As Hate Crimes Rise So Must Our Voices: 5 Things You Can Do to Fight Back

By Tammy Johnson Nov 24, 2009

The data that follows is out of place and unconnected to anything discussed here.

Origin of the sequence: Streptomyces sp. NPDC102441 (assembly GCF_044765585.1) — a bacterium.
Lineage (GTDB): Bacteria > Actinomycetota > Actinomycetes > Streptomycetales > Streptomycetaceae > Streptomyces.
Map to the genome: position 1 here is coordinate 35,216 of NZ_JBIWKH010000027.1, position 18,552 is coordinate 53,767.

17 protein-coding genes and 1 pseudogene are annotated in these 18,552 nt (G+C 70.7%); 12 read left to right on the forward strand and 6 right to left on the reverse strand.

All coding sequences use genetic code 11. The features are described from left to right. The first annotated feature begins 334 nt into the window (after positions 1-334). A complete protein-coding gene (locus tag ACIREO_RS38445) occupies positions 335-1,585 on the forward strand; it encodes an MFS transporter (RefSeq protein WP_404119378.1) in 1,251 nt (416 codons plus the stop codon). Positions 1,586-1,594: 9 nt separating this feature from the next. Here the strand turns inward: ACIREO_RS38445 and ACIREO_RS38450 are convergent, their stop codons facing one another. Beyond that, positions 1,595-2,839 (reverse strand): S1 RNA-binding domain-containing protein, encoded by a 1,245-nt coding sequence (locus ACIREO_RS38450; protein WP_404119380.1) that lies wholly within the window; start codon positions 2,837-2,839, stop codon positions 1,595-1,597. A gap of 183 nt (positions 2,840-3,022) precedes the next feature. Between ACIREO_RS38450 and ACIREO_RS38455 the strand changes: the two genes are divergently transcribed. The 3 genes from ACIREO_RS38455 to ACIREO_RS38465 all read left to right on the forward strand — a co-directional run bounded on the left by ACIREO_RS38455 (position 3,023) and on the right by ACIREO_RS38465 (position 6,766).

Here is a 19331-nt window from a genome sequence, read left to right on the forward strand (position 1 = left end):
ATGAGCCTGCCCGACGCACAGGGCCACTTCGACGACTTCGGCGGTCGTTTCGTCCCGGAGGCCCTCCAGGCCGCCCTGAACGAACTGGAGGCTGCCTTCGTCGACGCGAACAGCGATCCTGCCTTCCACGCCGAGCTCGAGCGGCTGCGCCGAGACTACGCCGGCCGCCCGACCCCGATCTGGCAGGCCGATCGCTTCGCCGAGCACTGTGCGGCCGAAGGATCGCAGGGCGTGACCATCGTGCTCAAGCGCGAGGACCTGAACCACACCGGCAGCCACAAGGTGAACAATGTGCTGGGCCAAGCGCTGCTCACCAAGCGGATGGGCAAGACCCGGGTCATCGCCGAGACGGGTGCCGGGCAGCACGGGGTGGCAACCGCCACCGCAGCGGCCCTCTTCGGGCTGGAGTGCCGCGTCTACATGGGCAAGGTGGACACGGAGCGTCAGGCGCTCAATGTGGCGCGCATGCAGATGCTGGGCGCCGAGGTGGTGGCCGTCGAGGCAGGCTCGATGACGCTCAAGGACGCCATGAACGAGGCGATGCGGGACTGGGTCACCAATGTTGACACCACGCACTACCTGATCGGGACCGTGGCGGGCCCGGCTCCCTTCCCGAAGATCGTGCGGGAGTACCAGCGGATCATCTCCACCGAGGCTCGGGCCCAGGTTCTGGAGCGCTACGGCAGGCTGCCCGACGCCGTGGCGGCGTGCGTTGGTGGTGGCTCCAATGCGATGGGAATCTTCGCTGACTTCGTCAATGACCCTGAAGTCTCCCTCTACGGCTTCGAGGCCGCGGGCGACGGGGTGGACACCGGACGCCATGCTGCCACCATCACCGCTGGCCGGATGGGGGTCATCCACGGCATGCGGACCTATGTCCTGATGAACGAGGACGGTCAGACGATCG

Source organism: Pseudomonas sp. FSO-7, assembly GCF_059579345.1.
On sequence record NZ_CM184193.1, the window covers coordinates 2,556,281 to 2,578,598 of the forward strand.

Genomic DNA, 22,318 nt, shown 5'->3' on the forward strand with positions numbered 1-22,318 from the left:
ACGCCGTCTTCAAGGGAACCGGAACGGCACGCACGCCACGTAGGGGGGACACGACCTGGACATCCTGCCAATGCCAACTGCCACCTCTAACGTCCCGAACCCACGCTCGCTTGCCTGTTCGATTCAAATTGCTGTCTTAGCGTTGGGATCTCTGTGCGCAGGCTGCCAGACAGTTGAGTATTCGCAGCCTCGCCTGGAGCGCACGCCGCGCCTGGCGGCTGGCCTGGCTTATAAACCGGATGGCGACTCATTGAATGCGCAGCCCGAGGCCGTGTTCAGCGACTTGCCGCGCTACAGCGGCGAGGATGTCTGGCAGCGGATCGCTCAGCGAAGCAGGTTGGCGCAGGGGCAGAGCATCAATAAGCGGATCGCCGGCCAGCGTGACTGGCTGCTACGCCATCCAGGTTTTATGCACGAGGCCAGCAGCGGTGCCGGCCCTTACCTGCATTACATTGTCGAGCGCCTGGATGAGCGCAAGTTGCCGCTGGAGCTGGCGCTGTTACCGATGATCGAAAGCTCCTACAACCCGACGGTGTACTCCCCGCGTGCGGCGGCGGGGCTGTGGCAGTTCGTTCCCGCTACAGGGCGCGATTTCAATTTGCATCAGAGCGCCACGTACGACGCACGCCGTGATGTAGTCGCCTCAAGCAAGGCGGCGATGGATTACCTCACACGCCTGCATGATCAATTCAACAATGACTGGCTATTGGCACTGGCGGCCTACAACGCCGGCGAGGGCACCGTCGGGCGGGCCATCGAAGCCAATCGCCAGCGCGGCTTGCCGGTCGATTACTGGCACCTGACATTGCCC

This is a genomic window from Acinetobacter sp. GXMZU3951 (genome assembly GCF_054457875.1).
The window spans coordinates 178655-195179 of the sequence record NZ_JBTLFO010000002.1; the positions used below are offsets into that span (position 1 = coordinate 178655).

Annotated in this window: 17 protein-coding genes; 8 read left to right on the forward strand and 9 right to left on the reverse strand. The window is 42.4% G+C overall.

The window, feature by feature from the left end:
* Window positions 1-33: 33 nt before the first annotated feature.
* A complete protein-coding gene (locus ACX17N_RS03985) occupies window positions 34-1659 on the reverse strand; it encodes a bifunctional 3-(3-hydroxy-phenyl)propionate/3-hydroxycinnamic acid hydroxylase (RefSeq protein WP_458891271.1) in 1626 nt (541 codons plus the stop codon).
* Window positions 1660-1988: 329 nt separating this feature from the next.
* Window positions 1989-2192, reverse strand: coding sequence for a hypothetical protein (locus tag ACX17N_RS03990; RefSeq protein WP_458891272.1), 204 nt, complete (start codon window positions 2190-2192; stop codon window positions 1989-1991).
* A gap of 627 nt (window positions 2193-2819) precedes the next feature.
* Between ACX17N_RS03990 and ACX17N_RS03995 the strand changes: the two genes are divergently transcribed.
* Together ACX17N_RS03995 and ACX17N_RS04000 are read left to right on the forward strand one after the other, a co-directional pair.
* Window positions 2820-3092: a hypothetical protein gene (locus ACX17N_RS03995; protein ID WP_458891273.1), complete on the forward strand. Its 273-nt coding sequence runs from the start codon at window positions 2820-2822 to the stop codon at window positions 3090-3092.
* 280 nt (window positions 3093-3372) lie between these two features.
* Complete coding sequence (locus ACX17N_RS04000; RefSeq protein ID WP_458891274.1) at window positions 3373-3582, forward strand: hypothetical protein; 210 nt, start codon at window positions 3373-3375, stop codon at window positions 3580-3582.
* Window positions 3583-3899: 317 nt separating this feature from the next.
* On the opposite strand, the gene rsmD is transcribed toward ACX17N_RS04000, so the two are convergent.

You may want to watch your back, because according to the new hate crimes data released by the FBI this week, the haters are in full freak-out mode. The report cites that in 2008 there was an eleven percent increase in hate crimes based on sexual orientation and nine percent increase in religion based hate crimes. Half of all hate crimes are still racially motivated. The numbers of incidents against Blacks, for instance, increased by eight percent, making up 72 percent of all race-based hate crimes. In mainstream media and legal vernacular, hate crimes are falsely depicted as a purely individualized phenomena, defined as actions that are intended to hurt and intimidate someone because of their race, ethnicity, national origin, religious, sexual orientation, or disability. But there are countless institutional forces, which taken together, create a climate ripe for the fermentation of hate. History, culture, ideology and the interconnectedness of institutions and policies play a key role of codifying, justifying and normalizing hate. Like it or not, we all engage in the systemic development of the -isms every day. The news we consume, the conversations we have and the joke we ignore add or subtract to the civility of our country. So here are five things that we can do to counteract hate in our communities. 1) Educate Yourself: We know that we can’t depend on the media or even our neighbor for information about the wide variety of communities that live with us. So go to the source. You might start by checking out groups like Facing History and Ourselves, The Council on American-Islamic Relations, The Center for a New Community and UNID@S, the National Latin@ LGBT Human Rights Organization. 2) Talk back: When your local television station runs a racist ad by the local anti-immigrant posse, call them and let them know that you aren’t having it. When the local radio whack-job spouts out lies about gays or the newspaper runs another series about the failure of Black families, do something. Write a letter to the editor. Call their advertisers and let them know that you are unhappy with the coverage. Speak up and encourage your friends, coworkers and your mama to do the same. 3) Challenge the cyberspace bigots: From unabashed stereotyping in the comment sections of online media, to racist Facebook and MySpace pages, nowhere is the hate growing faster than then through the anonymity of cyberspace. Sadly we all have that one acquaintance that forwards that Photoshop mash-up email of the President. Let them know how you feel. You don’t have to be mean or present a response packed with data. By simply stating that it is wrong and that you personally won’t stand for it, you as sending a clear message about the kind of world that you want to live in. And just as important, you are letting others who feel the same way know that they aren’t alone. 4) Vote: Less than a month ago, President Obama signed a new hate crimes law that lifts federal restrictions of investigations of victims engaged in legally protected activities, like voting and free speech. Get-out-the-vote efforts can be a dangerous business for groups attempting to secure the basic rights of a community in need. During next year’s Congressional mid-term elections, your willingness to step up and step out could make the difference in securing healthcare, quality education or just a safe place to live. So pick up that voter registration card, fill it out, turn it in, and go out and register ten others. It matters. 5) Don’t Give Politicians a Pass: One way racism is spread through our society is through the creation, promotion and passage of laws that institutionalize discrimination and disparities, and perpetuate stereotypes. When a city councilman, state assemblywoman, a Governor or President of any race, creed or any orientation does this, they should be called out for it. Write, call, and rally across community lines all so that no one gets a pass when it comes spreading hate.